Withdrawal periods

Not Applicable

Pharmacological particulars

Pharmacodynamic properties

In summary buprenorphine is a potent, long-acting analgesic acting at opiate receptors in the central nervous system.

Buprenorphine exerts its analgesic effect via high affinity binding to various subclasses of opiate receptors, particularly µ, in the central nervous system. At clinical dose levels for analgesia, buprenorphine demonstrates high efficacy and binds to opiate receptors with high affinity and high receptor avidity, such that its dissociation from the receptor site is slow, as demonstrated in in vitro studies. This unique property of buprenorphine could account for its longer duration of activity when compared to morphine. In circumstances where excessive opiate agonist is already bound to opiate receptors, buprenorphine can exert a narcotic antagonistic activity as a consequence of its high-affinity opiate receptor binding, such that an antagonistic effect on morphine equivalent to naloxone has been demonstrated.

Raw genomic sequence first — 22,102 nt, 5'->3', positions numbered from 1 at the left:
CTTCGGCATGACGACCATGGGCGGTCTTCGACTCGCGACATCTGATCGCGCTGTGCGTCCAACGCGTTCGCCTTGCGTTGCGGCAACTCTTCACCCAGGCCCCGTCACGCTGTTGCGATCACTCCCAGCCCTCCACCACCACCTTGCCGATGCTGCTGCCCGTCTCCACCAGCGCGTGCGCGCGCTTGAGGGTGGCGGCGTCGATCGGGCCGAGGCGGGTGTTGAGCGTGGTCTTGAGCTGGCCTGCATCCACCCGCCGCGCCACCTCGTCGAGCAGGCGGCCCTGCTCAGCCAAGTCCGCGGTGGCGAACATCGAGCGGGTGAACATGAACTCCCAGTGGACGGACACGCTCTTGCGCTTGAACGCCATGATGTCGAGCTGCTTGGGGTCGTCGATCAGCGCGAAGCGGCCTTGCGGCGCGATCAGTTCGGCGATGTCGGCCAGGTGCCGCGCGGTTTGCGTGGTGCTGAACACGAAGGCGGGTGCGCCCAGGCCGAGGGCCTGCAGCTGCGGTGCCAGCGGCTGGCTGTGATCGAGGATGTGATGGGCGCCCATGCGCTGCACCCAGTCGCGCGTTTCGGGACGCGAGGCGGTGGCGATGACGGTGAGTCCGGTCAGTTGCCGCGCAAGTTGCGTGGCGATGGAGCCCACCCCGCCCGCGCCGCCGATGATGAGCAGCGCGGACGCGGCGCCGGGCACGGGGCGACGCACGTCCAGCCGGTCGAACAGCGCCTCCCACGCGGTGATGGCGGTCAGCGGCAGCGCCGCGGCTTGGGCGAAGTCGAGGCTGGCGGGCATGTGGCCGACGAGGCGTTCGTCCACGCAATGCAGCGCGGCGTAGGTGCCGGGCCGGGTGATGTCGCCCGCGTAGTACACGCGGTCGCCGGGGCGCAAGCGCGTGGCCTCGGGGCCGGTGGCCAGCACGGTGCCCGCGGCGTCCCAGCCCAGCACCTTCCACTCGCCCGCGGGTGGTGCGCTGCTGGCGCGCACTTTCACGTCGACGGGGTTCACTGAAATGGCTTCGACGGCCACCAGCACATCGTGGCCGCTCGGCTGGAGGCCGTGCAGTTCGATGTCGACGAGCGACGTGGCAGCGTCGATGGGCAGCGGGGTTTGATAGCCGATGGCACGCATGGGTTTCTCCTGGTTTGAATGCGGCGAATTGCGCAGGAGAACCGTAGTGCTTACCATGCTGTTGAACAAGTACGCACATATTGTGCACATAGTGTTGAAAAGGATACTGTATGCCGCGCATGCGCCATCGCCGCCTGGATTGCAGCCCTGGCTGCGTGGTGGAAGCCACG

Pharmacokinetic properties

Buprenorphine is rapidly absorbed after intramuscular injection in various animal species and man. The substance is highly lipophilic and the volume of distribution in body compartments is large. Pharmacological effects occur within 30 minutes after injection and peak effects are usually observed at about 1 – 1.5 hours. Following intramuscular administration to cats, the mean terminal half-life was 6.3 hours and the clearance was 23 mL/kg/min, however, there was considerable inter-cat variability in pharmacokinetic parameters.

Combined pharmacokinetic and pharmacodynamic studies in cats have demonstrated a marked hysteresis between plasma concentrations and analgesic effect. Plasma concentrations of buprenorphine should not be used to formulate individual animal dosage regimens, which should be determined by monitoring of the patient’s response.